ARM Scientist Creates First 3D Cloud Map For Use In Climate Prediction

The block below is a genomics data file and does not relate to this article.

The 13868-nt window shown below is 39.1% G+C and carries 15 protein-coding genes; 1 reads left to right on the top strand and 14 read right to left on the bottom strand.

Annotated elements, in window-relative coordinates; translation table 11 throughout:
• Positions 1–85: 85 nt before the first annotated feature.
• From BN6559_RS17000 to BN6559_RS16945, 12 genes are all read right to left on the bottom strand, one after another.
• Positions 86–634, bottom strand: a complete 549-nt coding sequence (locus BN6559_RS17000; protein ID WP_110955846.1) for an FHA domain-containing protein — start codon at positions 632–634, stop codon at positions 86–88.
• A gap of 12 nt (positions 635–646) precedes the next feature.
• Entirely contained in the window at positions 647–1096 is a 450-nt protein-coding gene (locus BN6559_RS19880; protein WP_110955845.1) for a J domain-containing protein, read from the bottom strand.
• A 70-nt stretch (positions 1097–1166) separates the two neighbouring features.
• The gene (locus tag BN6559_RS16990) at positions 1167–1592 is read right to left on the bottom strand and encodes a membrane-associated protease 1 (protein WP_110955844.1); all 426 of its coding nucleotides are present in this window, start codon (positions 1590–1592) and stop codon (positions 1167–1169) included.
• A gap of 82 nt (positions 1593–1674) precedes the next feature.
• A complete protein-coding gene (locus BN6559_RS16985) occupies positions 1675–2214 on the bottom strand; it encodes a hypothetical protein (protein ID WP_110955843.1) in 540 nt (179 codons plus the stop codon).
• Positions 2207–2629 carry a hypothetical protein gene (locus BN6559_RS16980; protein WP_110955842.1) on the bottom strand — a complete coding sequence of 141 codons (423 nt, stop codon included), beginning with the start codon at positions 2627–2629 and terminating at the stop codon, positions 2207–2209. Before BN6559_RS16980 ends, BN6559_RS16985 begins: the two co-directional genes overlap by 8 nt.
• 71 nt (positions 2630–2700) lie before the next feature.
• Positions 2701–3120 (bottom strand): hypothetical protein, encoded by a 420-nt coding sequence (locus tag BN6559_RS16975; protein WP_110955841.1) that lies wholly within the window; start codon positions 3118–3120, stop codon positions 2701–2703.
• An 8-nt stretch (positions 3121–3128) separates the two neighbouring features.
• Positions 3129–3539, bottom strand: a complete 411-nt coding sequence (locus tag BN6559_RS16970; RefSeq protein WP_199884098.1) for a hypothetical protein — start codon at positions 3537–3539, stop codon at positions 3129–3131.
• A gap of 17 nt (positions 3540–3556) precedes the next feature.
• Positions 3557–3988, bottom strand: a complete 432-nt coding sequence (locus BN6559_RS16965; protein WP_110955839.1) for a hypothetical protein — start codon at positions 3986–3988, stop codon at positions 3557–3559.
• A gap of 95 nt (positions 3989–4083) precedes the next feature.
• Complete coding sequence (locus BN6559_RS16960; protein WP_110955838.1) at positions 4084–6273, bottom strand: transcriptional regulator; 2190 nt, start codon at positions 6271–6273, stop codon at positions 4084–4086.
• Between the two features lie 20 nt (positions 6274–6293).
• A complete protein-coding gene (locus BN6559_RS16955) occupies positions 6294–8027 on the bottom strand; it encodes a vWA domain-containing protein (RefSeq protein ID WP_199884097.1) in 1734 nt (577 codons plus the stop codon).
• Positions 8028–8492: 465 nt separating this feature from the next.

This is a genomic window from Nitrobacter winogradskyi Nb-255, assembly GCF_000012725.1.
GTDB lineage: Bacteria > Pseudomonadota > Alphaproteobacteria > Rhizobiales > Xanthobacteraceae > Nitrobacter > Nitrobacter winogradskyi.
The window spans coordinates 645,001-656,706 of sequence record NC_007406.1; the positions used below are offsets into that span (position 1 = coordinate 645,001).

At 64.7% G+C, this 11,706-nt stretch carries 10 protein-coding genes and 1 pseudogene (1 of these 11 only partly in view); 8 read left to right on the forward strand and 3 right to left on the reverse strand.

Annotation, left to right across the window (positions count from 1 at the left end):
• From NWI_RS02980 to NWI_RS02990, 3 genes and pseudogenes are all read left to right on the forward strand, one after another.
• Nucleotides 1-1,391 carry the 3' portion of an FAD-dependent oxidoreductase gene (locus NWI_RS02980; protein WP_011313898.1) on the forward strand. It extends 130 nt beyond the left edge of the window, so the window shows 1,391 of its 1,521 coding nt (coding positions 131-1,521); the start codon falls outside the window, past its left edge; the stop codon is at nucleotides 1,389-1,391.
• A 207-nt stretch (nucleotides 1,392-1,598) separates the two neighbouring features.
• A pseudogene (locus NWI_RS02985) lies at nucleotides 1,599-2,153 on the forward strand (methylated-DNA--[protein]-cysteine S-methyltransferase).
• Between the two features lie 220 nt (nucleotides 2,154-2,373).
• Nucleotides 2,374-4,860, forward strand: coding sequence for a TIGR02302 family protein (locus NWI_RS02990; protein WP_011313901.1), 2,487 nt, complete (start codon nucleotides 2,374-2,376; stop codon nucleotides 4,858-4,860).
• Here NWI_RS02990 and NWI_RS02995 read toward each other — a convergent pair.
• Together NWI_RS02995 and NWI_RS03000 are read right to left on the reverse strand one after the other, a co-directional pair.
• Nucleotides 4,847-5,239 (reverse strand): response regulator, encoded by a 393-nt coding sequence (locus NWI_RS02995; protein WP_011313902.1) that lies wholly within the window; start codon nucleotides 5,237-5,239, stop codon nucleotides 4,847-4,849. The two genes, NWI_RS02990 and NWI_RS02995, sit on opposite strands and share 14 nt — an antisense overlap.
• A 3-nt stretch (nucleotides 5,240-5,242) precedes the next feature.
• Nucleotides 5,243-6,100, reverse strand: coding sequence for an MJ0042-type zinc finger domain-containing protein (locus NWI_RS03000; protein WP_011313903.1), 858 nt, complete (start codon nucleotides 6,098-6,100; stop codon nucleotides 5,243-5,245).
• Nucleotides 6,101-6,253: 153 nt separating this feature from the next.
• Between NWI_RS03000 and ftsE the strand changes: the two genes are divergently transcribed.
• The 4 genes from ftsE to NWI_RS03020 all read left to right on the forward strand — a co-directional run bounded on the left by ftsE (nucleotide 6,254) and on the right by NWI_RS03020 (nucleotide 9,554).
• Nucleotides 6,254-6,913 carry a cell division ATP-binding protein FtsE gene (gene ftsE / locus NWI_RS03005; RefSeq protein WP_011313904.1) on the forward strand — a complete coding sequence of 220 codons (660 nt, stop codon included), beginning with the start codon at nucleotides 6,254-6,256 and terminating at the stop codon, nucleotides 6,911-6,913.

For the first time, three-dimensional maps of cirrus clouds have been created using remote sensing data from a radar that senses clouds. K.N. Liou from the University of California, Los Angeles, a scientist funded by the Office of Science’s Atmospheric Radiation Measurement (ARM) program, developed a method for utilizing the cloud radar data to create the maps. The ability to create such maps from remotely sensed data is significant because cirrus clouds cover approximately 30 percent of the Earth and contain ice crystals that can both reflect sunlight and retain surface energy. Hence, mapping the three-dimensional structure of these clouds can make a significant impact on climate and weather prediction.